Audubon Spotlight: Mike Fernandez Is Creating His Own Path in Conservation

Audubon's video producer reflects on his relationship with birds, wildlife, and his Latinx identity.

Mike Fernandez is a video producer for the National Audubon Society and has been with the organization since 2012. Though he works at the organization's headquarters in New York, Fernandez spends most of his time out in the field, collecting and documenting the stories of the people that make up Audubon. Fernandez came to Audubon at a time when there were big changes happening in the organization. He knew he wanted to be part of the change he was seeing and wanted to be able to create his own path within it. Although Fernandez didn’t grow up a bird lover, he did grow up in nature and a deep love and appreciation for it was instilled in him from a very young age—birds included.

“I didn’t have a lot of background in nature photography but I thought I was a good match to come into Audubon. A new lens to look at birds and wildlife through,” says Fernandez. 

Fernandez is originally from South America. He left his childhood home in Lima, Peru, for the United States when he was 14. This was not just his first time traveling to the United States, it was also his first time outside of Peru. The trip from the airport to his new home in Picabo (pronounced "peekaboo"), Idaho, is one that has forever been imprinted in his memory. Fernandez remembers seeing field after field blanketed in moonlit snow, peppered with herds of cattle. The smell of manure and chimney smoke that wafted through the cool night air is one that has stayed with him since. This was his first time ever seeing snow, outside of the snow-capped mountains that make up parts of Peru’s topography, and he’d only seen those once as a young boy.

The drastic change in culture was rough on Fernandez. He spent three days in bed when he first arrived, not wanting to do anything or see anyone. But Norka, Fernandez's mother, was certain that this move was the right one. She knew that this decision would be life-changing for her and her family. Norka had been in Picabo once before. She had visited a couple of years back to attend her brother's wedding and had loved it. Although there was little to no Peruvian community there (most of the Spanish-speaking community was made up of Mexican migrant workers), Norka was confident that Idaho was the right place to call home. She even considered naming Fernandez's little brother Picabo when he was born. They eventually settled on Eddy Jr., after Fernandez's stepfather.

Norka recognized an opportunity for all of them in this move and sacrificed everything to make it possible. She worked, saved, and borrowed, and then worked, saved, and borrowed some more to be able to afford the move. They went as far as selling all of their belongings, leaving with nothing but the clothes on their backs and a few pieces of luggage. But it was all worth it to her; the city of Lima was riddled with crime at the time, and she worried about how her teenage son would fare in that environment. Norka was also fighting lupus and felt that she would have more medical resources available to her in the United States. “There was no cure or treatment in Peru, and it was new in the States, too. But it worked, part of research was done at the University of Utah,” says Fernandez.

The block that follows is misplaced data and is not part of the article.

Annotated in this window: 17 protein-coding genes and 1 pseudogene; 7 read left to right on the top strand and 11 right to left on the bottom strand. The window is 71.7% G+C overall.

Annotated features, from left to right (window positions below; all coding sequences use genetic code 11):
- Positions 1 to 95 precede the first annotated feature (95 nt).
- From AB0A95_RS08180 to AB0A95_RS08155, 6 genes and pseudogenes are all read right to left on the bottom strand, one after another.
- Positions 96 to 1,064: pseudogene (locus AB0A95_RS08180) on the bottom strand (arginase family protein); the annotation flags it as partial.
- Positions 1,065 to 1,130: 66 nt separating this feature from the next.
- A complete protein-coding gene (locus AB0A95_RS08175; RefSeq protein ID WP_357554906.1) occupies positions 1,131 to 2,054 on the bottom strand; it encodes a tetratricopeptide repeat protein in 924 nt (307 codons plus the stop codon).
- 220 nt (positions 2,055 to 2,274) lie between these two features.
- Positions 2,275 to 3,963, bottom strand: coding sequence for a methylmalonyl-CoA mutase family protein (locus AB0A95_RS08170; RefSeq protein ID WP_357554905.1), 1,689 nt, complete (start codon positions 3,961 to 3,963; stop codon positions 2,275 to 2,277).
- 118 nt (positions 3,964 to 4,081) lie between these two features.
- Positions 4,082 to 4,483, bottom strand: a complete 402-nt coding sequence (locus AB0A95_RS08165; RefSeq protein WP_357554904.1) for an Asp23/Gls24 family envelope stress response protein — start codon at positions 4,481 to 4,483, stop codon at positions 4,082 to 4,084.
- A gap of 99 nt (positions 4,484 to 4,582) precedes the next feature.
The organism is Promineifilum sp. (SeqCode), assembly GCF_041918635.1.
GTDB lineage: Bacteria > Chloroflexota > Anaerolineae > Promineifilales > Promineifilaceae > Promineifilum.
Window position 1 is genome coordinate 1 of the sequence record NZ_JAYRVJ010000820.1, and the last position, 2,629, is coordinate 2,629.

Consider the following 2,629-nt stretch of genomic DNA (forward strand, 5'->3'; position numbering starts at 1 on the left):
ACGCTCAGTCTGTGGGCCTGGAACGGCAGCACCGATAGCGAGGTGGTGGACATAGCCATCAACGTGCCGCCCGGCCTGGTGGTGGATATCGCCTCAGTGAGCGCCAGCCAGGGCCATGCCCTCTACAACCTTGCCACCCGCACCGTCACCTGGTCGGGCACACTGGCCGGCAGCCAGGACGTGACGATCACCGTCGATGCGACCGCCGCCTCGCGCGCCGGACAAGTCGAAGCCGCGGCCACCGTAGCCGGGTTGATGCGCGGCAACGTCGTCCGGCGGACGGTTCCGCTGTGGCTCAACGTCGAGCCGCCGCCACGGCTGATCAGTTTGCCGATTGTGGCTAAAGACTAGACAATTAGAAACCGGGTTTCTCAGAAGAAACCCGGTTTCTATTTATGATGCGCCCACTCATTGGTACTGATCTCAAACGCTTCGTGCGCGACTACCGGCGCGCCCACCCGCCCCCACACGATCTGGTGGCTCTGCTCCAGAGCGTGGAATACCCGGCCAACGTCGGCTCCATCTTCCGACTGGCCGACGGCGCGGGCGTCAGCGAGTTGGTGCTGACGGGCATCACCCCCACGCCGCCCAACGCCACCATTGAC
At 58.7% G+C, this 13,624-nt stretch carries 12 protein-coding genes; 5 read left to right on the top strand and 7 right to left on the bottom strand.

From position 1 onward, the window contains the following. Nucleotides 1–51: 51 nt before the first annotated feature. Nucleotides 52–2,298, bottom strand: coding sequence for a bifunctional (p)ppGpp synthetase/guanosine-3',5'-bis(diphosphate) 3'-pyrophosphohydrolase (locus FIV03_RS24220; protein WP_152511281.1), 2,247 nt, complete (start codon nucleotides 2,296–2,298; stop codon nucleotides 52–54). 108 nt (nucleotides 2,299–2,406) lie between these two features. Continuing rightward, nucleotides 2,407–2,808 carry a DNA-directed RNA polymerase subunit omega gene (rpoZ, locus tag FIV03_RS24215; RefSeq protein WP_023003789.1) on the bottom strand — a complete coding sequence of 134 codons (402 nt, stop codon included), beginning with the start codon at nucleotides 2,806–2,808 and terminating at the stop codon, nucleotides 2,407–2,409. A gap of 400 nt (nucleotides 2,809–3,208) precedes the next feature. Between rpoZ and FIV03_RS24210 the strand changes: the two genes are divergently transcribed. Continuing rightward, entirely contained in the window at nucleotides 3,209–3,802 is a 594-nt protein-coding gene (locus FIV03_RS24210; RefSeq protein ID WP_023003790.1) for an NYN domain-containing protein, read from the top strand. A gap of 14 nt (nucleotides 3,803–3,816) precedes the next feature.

As for Fernandez, he started to become more comfortable in his new surroundings once he joined the soccer team at school and became friends with kids with similar interests.

Another major interest that helped Fernandez's transition was creative arts. He started his path in the arts back home in Peru. “It came naturally since I was a kid, I would paint and draw. I would spend time at my grandfather's shop. He was a shoemaker, handmade leather shoes. I just enjoyed being around him and seeing how he worked. We weren't rich but I had bespoke leather shoes.” Those skills in fine arts eventually evolved into an interest in photography and documentary filmmaking.

“I knew early on that I would be in the arts. I went to school for fine arts, photography, and documentary filmmaking in Florida and New York. Film brings all these elements together: sound, cinematography, emotion, editing, characters,” says Fernandez. 

But Fernandez never truly disconnected from his Peruvian heritage or the Latinx culture. Though sometimes he felt like “he left the tribe, or the tribe left [him],” he stayed connected through language and literature, and through an instilled work ethic. Norka spent most of her life cleaning houses to support her family and her son's dreams. In fact, with the encouragement of one of her clients, she was able to get Eddy into Stanford on a full scholarship to study neuroscience.

“Being Hispanic/Latinx is with you at all times. I come from a modest family, had a modest childhood so it’s a given that you have to give your all at all times. You have to perform at your best. You have to work hard...It’s already in you, in your genes, that you have to go the extra mile to get that opportunity. So, to me, that sort of encapsulates what being an immigrant is,” says Fernandez.

The bird that Fernandez identifies and remembers the most from his early life in Peru is the Andean Condor. This iconic bird was immortalized in song by Simon and Garfunkel in the 1970s. “El Condor Pasa (If I Could)” was a hit song with music originally penned by Peruvian musician Daniel Alomía Robles in the style of traditional Andean folk music; English lyrics/verses were authored by Paul Simon. The song tells the tale of someone wanting to be free and powerful, yet still grounded. It tells the story of an unknown journey and the aspirations that help you continue on it, a journey not so different from Fernandez and his family’s.

In Loving Memory of Norka Rivera